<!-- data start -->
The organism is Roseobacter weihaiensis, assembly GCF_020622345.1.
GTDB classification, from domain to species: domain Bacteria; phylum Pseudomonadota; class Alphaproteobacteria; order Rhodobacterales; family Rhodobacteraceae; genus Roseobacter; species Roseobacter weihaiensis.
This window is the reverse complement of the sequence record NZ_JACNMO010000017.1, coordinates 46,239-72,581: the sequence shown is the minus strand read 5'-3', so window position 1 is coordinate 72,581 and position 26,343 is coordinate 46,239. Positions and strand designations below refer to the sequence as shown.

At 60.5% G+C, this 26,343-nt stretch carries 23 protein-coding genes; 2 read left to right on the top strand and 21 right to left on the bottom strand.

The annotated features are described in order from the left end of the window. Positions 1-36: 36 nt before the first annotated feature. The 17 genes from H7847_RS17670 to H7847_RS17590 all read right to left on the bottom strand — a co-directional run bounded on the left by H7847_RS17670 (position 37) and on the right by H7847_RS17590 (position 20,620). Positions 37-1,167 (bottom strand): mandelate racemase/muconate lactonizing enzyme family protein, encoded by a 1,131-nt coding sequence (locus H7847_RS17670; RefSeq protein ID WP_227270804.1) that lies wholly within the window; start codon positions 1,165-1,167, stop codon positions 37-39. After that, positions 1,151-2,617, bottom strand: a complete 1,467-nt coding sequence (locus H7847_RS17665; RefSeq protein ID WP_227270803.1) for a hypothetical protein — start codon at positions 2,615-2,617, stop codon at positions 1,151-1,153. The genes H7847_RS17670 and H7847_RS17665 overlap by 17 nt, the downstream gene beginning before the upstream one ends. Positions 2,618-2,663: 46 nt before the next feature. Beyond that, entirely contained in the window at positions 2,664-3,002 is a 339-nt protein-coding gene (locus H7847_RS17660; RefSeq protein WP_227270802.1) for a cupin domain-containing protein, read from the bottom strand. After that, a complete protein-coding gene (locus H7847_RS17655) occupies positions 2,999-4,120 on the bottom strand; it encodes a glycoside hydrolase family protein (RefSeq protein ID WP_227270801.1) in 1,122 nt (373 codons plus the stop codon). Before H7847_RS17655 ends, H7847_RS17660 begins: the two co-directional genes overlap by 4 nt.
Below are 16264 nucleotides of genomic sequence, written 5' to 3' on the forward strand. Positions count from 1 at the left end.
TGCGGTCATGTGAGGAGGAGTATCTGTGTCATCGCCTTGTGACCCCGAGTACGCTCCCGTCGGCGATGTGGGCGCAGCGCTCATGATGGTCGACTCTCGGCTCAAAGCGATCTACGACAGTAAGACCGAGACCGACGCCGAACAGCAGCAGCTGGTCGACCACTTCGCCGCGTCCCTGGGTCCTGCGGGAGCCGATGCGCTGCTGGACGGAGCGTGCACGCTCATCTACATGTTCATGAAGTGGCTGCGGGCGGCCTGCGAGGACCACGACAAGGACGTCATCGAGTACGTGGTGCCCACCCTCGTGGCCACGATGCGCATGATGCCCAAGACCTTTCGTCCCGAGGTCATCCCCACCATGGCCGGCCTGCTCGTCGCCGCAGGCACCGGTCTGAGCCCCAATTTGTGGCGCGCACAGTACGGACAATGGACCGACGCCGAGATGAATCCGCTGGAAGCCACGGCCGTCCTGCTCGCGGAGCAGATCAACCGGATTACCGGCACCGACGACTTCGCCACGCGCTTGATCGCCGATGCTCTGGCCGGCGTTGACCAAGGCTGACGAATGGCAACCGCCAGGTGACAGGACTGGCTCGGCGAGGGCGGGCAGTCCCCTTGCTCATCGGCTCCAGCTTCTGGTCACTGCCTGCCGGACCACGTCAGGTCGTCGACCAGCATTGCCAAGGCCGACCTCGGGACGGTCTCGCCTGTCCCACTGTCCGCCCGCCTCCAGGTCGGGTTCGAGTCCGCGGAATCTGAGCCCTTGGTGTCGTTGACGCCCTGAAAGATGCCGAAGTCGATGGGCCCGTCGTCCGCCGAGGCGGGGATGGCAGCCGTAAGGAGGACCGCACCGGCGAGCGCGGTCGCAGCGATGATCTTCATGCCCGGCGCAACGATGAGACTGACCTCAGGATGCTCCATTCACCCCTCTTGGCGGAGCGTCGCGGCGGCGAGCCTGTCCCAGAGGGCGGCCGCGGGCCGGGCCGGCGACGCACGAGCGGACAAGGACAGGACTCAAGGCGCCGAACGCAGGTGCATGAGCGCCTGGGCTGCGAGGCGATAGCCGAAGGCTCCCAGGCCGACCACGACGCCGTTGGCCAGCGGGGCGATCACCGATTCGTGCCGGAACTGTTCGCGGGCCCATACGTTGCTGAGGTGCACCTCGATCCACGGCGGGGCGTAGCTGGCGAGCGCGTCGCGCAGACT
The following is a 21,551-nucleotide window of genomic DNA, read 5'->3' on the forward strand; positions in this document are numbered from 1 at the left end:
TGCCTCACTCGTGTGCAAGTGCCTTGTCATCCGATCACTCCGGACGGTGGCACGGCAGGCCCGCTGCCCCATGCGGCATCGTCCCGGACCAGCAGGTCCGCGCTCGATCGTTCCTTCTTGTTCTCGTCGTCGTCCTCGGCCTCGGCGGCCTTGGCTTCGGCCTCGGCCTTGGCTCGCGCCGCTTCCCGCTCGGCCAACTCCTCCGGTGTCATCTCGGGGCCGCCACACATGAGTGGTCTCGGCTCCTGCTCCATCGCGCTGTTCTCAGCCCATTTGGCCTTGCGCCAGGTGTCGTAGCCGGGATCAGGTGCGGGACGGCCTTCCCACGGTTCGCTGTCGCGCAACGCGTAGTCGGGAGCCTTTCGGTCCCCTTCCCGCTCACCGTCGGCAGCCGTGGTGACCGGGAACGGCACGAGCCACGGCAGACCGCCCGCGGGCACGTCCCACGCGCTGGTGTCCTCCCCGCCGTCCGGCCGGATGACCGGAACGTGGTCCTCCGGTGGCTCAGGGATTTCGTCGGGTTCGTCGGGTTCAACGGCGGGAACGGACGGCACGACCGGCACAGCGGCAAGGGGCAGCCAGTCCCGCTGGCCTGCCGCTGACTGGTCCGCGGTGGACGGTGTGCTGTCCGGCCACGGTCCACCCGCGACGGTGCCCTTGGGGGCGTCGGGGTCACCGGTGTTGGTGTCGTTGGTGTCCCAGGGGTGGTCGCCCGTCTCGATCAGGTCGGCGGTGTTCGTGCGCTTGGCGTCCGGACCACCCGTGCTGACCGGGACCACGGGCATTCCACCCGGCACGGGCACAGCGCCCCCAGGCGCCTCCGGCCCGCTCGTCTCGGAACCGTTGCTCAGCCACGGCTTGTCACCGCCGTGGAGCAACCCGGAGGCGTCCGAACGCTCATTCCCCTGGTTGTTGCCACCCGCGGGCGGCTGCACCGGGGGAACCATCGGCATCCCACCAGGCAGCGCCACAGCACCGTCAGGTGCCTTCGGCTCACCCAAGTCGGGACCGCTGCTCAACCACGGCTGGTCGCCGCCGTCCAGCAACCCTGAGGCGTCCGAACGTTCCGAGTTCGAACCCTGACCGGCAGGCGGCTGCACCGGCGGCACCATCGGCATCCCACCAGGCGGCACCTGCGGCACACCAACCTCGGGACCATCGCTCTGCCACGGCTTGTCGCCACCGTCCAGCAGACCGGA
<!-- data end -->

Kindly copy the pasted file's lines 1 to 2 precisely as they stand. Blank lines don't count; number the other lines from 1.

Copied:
The organism is Roseobacter weihaiensis, assembly GCF_020622345.1.
GTDB classification, from domain to species: domain Bacteria; phylum Pseudomonadota; class Alphaproteobacteria; order Rhodobacterales; family Rhodobacteraceae; genus Roseobacter; species Roseobacter weihaiensis.